I would also want their assurances and guarantees that they would/will accept paying for his hotel and other expenses if the apartment isn't ready and you agree to continue with the lease agreement. That although it would be their responsibility anyway because they can't comply with the agreement - you don't want them defending because of an "act of god" legally allowing them to void the contract.


So it's completely reasonable, rational and legal to demand assurances or seek an apartment elsewhere.


Thank you so much for allowing me to help you with your questions. I have done my best to provide information which will be helpful to you. If I have not fully addressed your questions or if you have any follow up questions, or if I have misinterpreted your questions in any way, please do not rate me yet, but simply ask a follow up question without rating so I can provide you with a fully satisfactory answer. If I have fully answered your question(s) to your satisfaction, I would appreciate you rating my service with 3, 4, or 5 faces/stars so I can receive credit for helping you today. I thank you in advance for taking the time to provide me a positive rating!







Thank you so much for allowing me to help you with your questions. I have done my best to provide information which will be helpful to you. If I have not fully addressed your questions or if you have any follow up questions, or if I have misinterpreted your questions in any way, please do not rate me yet, but simply ask a follow up question without rating so I can provide you with a fully satisfactory answer. If I have fully answered your question(s) to your satisfaction, I would appreciate you rating my service with 3, 4, or 5 faces/stars so I can receive credit for helping you today. I thank you in advance for taking the time to provide me a positive rating!


Customer: replied 1 year ago.
If I send this letter and the property manager fails to respond within seven days or gives no response at all then may we legally break the lease without penalty?
Expert:  Law Pro replied 1 year ago.
Correct - you asked for "assurances" of their anticipatory breach of the lease contract by their not being able to have the apartment ready for occupancy.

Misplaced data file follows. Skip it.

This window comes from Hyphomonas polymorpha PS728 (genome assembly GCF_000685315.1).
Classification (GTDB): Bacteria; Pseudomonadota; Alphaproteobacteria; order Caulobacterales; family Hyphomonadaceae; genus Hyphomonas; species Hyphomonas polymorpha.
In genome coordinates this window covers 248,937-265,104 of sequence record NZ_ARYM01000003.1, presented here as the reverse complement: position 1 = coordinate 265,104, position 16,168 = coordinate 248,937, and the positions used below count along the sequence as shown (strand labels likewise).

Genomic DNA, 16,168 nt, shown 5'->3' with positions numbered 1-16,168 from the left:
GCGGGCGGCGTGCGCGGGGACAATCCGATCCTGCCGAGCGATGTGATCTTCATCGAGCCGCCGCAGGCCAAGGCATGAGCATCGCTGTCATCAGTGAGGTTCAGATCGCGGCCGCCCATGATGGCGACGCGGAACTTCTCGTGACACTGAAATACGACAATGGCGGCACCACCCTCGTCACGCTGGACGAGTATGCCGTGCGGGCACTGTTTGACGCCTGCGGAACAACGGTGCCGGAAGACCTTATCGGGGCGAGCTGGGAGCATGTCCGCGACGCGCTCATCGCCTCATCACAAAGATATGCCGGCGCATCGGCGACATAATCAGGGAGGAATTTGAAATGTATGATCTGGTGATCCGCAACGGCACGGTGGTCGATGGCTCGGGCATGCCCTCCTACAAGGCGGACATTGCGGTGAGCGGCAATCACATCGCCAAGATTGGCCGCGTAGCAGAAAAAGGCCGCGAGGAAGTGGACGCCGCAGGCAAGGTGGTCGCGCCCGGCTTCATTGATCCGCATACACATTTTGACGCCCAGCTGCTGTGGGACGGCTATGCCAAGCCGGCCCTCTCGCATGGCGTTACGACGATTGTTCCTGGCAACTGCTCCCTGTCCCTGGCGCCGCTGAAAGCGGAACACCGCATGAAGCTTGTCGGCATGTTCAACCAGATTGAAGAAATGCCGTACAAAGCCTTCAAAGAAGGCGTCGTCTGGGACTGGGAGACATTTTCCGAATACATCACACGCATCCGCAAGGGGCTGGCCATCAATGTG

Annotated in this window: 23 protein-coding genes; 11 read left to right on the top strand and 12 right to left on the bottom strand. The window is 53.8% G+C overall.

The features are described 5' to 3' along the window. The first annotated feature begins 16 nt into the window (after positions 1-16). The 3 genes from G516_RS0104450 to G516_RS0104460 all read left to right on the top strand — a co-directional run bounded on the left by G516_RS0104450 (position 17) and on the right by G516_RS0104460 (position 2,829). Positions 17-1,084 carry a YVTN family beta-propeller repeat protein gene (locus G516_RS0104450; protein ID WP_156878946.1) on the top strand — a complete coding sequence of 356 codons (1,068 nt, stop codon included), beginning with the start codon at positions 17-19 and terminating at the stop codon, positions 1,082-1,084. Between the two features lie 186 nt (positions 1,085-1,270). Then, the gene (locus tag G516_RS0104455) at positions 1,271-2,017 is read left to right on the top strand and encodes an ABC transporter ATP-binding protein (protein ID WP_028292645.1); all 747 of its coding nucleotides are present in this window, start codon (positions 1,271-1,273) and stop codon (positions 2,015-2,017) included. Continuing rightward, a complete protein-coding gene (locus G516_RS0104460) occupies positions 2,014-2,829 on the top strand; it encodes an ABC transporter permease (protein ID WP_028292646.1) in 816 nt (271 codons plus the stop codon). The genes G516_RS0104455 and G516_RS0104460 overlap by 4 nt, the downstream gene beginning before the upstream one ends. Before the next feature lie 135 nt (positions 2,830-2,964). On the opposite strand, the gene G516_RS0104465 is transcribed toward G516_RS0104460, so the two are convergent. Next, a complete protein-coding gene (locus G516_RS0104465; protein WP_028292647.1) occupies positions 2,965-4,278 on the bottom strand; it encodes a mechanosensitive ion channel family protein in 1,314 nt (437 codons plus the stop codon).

If they don't formally respond giving assurances in writing - then you can take that as an anticipatory breach of contract (that they will not be able to perform as agreed to for your son to take occupancy on Aug 9th) on their part and notice them you are cancelling/voiding the lease agreement.



Thank you so much for allowing me to help you with your questions. I have done my best to provide information which will be helpful to you. If I have not fully addressed your questions or if you have any follow up questions, or if I have misinterpreted your questions in any way, please do not rate me yet, but simply ask a follow up question without rating so I can provide you with a fully satisfactory answer. If I have fully answered your question(s) to your satisfaction, I would appreciate you rating my service with 3, 4, or 5 faces/stars so I can receive credit for helping you today. I thank you in advance for taking the time to provide me a positive rating!

Law Pro, Lawyer
Category: Real Estate Law
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Experience: 20 years extensive experience in real estate law, foreclosure, finance, and landlord tenant law.
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Expert:  Law Pro replied 1 year ago.
Thank you so much for allowing me to help you with your questions. I have done my best to provide information which will be helpful to you. If I have not fully addressed your questions or if you have any follow up questions, or if I have misinterpreted your questions in any way, please do not rate me yet, but simply ask a follow up question without rating so I can provide you with a fully satisfactory answer. If I have fully answered your question(s) to your satisfaction, I would appreciate you rating my service with 3, 4, or 5 faces/stars so I can receive credit for helping you today. I thank you in advance for taking the time to provide me a positive rating!
Expert:  Law Pro replied 1 year ago.
Thank you so much for allowing me to help you with your questions. I have done my best to provide information which will be helpful to you. If I have not fully addressed your questions or if you have any follow up questions, or if I have misinterpreted your questions in any way, please do not rate me yet, but simply ask a follow up question without rating so I can provide you with a fully satisfactory answer. If I have fully answered your question(s) to your satisfaction, I would appreciate you rating my service with 3, 4, or 5 faces/stars so I can receive credit for helping you today. I thank you in advance for taking the time to provide me a positive rating!